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  • Star Trek The Next Generation - Vol. 3.1 - Evolution / The Ensigns of Command / The Survivors [VHS] [1990]
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Star Trek The Next Generation - Vol. 3.1 - Evolution / The Ensigns of Command / The Survivors [VHS] [1990]


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Product details

  • Actors: Patrick Stewart, Brent Spiner, Jonathan Frakes, LeVar Burton, Marina Sirtis
  • Writers: Gene Roddenberry
  • Language: English, French
  • Classification: U
  • Studio: Paramount
  • VHS Release Date: 28 Feb. 2000
  • Run Time: 132 minutes
  • Average Customer Review: 4.4 out of 5 stars  See all reviews (24 customer reviews)
  • ASIN: B00004RCMM
  • Amazon Bestsellers Rank: 334,339 in DVD & Blu-ray (See Top 100 in DVD & Blu-ray)

Product Description

Product Description

Opening three episodes from the third series of the second 'Star Trek' spin-off. In 'Evolution', Wes Crusher's experiments lead to the Enterprise's computer systems being overrun by intelligent micro-organisms, placing the entire crew in danger. 'The Ensigns of Command' sees Data's ability to cope with stress put to the test when, on his first command mission, he has to cope with the demands of an alien race that human colonists leave their planet. In 'The Survivors', an elderly couple are all that remain of a 11,000-strong Earth colony which, they claim, has been attacked by aliens. Can Riker believe their story?

From Amazon.co.uk

In 1987, some 20 years after the original series had ended, Star Trek: The Next Generation was launched into a decade renowned for its materialistic greed, but also for its hesitant steps towards a more unified world order. Creator Gene Roddenberry revised his vision of humanity's future accordingly, shifting the Trek timeline 80 years on and reinventing the new Starship Enterprise as an Ark-like exploration vessel full of families, schools, soothing recreational facilities and a maternally pacifying computer voice (Roddenberry's wife, Majel Barrett). The Next Generation crew were not soldiers, but scientists and diplomats. Unlike the fiercely individualistic Captain Kirk, Patrick Stewart's patrician Captain Jean-Luc Picard was a model team leader: no matter how desperate the crisis, he ensured that everyone got to sit round the Conference Room table and talk it over. And in a true late-1980s touch, a key member of the Bridge crew was psychoanalyst Counsellor Troi, always on hand to discuss everyone's feelings.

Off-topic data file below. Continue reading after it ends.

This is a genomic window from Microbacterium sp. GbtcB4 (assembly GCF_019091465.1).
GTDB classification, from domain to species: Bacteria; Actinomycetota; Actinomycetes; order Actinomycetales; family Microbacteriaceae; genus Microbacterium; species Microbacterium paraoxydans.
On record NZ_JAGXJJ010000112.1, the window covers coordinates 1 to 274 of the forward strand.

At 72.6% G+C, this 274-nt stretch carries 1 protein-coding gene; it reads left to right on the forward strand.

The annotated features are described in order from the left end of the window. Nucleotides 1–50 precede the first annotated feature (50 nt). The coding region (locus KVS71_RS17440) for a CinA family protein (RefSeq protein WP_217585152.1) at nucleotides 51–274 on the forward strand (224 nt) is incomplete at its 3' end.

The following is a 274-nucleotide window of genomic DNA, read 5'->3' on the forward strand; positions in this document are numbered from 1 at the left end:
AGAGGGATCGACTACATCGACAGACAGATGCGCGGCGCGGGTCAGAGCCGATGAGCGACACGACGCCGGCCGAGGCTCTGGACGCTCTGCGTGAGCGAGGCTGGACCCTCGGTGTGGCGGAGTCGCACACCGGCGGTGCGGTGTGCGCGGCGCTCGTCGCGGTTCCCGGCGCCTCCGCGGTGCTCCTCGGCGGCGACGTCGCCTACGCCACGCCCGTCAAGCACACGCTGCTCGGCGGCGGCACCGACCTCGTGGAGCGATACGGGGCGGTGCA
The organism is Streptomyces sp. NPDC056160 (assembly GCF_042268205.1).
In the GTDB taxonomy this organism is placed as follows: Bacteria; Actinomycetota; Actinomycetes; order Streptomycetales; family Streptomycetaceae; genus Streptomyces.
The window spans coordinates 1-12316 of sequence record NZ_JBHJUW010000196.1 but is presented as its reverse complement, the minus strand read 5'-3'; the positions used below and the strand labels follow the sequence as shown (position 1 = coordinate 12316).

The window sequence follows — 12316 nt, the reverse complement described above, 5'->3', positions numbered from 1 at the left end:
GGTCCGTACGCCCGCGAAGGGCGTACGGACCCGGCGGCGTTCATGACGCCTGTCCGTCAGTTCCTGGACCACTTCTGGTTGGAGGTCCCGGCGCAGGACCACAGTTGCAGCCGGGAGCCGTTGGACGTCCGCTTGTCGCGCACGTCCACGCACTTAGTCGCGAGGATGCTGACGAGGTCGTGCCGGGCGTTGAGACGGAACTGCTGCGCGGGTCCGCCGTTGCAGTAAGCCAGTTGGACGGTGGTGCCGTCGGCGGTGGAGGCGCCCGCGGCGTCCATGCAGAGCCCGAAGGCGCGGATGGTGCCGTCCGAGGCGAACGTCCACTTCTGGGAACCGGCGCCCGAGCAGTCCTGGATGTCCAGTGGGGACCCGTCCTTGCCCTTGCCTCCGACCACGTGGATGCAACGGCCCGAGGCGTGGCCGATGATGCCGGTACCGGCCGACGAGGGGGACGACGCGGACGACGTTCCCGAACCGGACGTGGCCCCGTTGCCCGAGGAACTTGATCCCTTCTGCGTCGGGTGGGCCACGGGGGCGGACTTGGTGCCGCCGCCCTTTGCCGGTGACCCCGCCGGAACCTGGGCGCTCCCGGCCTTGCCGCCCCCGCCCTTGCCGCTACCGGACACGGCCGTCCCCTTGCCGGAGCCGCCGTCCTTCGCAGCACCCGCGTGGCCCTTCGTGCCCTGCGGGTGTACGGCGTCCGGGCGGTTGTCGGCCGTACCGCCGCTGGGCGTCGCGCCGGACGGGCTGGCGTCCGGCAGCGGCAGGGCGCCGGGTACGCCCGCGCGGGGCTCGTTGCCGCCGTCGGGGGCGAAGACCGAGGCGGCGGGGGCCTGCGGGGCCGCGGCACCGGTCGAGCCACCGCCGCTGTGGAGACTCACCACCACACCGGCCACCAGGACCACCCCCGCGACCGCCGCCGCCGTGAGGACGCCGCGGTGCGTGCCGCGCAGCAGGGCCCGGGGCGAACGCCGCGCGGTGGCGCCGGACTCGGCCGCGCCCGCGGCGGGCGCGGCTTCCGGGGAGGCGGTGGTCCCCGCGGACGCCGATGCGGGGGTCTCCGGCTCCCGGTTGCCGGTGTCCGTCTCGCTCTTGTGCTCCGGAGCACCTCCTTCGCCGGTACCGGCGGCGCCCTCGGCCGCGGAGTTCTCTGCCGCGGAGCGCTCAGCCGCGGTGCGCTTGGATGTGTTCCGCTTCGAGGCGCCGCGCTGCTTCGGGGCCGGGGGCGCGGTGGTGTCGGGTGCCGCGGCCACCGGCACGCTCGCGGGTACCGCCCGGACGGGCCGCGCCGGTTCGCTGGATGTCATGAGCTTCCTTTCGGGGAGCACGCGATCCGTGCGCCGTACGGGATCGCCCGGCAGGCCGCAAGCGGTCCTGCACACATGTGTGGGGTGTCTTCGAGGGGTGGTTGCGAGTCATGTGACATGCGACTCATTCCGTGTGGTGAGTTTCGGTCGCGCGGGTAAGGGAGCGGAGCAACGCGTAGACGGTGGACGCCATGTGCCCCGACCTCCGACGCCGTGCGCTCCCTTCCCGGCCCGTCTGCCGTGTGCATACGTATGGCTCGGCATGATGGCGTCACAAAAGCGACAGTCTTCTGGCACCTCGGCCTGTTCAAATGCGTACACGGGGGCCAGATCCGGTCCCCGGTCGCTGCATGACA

Season Two saw the welcome introduction of the cybernetic horror that was the Borg. Originally a powerful symbol of technological misuse in an otherwise technologically utopian universe, ultimately their hive-like existence served to reinforce the message that everyone would be much happier as a team player. Even renegade super-entity Q (John De Lancie) relied on Picard as much as his fellow god-like playmates; Data followed Pinocchio and Spock in a quest to discard what made him an individual; and there was even an episode that rationalised why all aliens basically looked alike (we're all one big family). Even the slogan change to "Where no one has gone before" acknowledges that there's no "one" in a team. But for all its earnest political correctness and an over-reliance on "technobabble", good stories played by an appealing ensemble cast were at the heart of the show's success. After seven successful seasons, "All Good Things" finally came to an end. Until Deep Space Nine, Voyager and Enterprise, that is. --Paul Tonks


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115 of 117 people found the following review helpful By A Customer on 30 Aug. 2003
Format: DVD
In case there was any doubt, this 6-disc DVD box set contains all ten TV Movies produced as part of the "Star Trek: The Next Generation" series. They are not to be confused with the theatrical films "Generations" through "Nemesis". In each case, these are two episodes from the TV series (often a season cliffhanger and its resolution) presented in their "feature length" format, which means they are edited together as one 88 minute show with no "To Be Continued..." legend and no end credits separating parts I and II. These were also produced in this format on individual VHS cassettes long ago.
This set will therefore give a fine summary of The Next Generation's seven years, from the pilot to the series finale, for those who do not wish the expense of all seven season boxsets. They are, however, all the big action spectacles without the low-key cerebral stand-alones.
Notable highlights include the acclaimed "Best of Both Worlds" with the ultimate Borg invasion leading to the greatest of the show's cliffhangers - Captain Picard's assimilation and attack on the Enterprise. Also worthy of mention is the appearance of Ambassador Spock on Romulus as one of several original series corss-overs in "Unification", Picard's interrogation by Cardassians in a fine turn for actor Patrick Stewart in "Chain of Command", and of course the outstanding journey through the past, present and future in the climactic finale "All Good Things...".